Until recent times Clandeboye, one of Northern Ireland’s finest surviving estates, was in decline, but regeneration has brought cultural and commercial renewal. Imagine one of those annoying treasure hunts in which one is tasked with tracking down an unlikely assortment of items. On the list is a tub of yoghurt, a Christmas tree, a poem by Tennyson, an orchestral concert, a dance class, a round of golf, an art exhibition and a prize-winning cow. But then imagine the delight in discovering that all paths lead to a single destination, within the walls of one of the North’s great historic estates.
Clandeboye’s unobtrusive entrance stands beside the busy commuter route that runs along the shore of Belfast Lough, linking the seaside town of Bangor with central Belfast. Within seconds of your passing its prettily painted gate lodge the roar of the traffic is but a distant memory. A winding driveway leads down through lush meadows and dense green woodland to the Courtyard, the hub of the 800-hectare estate’s commercial activity.
This picturesque setting makes an impressive venue for wedding receptions, business seminars and a variety of private functions. Several years ago the pianist Barry Douglas and his Camerata Ireland Orchestra made a canny decision to stage their annual summer music festival here, with glossy corporate bashes after the closing concert very much part of the occasion.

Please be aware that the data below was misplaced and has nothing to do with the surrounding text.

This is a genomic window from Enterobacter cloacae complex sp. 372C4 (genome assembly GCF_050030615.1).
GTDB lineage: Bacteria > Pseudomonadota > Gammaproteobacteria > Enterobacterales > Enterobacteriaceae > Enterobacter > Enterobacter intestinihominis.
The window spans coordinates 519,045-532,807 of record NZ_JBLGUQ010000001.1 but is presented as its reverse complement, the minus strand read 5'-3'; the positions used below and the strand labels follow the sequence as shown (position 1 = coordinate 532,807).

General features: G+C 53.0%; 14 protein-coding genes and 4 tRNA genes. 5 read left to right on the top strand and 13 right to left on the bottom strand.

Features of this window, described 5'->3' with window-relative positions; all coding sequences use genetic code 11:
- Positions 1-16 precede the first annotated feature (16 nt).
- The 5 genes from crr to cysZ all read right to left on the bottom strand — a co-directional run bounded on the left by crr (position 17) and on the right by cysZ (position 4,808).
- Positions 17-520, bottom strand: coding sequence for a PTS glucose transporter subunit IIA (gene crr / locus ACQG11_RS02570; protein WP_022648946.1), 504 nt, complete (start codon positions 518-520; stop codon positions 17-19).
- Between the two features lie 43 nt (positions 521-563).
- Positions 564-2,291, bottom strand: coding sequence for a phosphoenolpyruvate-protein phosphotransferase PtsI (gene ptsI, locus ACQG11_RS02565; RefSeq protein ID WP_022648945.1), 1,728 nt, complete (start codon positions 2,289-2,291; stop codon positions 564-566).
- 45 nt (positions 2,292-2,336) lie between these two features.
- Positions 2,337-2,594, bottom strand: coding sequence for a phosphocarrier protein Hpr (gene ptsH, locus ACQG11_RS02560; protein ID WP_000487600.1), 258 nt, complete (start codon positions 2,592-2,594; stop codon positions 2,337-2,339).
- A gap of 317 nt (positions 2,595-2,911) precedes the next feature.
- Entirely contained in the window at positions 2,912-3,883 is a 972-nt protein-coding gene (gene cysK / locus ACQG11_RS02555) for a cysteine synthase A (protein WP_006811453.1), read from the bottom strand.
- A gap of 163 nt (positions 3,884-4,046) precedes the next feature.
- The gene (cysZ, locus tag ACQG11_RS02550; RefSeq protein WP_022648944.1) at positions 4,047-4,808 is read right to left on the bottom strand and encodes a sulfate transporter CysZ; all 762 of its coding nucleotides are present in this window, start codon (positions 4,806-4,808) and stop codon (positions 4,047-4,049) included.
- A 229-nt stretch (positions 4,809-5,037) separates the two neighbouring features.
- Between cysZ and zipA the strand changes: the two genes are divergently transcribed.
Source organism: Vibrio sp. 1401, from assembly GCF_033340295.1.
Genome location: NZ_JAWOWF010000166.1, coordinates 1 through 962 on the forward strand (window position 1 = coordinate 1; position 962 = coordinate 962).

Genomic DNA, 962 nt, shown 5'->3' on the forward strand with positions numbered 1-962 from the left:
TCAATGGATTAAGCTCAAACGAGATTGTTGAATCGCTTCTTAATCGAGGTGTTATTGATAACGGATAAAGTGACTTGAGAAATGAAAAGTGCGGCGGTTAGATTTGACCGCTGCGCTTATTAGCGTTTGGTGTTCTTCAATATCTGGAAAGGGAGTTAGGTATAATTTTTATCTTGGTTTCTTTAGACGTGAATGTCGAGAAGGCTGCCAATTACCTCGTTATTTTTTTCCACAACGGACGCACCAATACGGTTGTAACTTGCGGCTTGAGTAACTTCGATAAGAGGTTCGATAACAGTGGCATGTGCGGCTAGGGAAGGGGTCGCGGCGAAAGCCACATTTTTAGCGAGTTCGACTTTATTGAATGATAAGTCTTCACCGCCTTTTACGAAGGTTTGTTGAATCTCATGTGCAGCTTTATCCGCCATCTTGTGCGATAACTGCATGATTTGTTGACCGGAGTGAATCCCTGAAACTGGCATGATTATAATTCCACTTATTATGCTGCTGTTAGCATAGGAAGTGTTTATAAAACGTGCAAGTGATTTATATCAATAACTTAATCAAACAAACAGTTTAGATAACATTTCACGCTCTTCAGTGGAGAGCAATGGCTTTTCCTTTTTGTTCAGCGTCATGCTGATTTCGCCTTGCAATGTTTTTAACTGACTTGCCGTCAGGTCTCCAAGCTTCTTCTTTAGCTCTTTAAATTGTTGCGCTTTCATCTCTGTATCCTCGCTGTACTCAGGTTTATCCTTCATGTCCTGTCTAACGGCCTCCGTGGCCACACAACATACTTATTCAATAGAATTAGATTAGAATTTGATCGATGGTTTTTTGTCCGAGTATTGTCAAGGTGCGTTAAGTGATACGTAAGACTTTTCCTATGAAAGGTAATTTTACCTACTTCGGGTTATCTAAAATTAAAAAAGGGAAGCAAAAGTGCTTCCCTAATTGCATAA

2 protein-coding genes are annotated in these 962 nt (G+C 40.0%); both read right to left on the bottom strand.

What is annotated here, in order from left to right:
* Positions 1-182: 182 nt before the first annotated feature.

The old stone buildings framing the Courtyard, which date from the early 18th century, include a dovecote, a magnificent high-ceilinged banqueting hall, a baronial-style gas house, whose great cast-iron bell has recently been restored, a stable block converted into an art gallery and the estate’s private chapel. They are adjoined by a series of intimate walled gardens, beyond which are the woodland gardens, containing vast collections of rhododendrons and other exotic plant species, which flourish in the balmy north Co Down climate.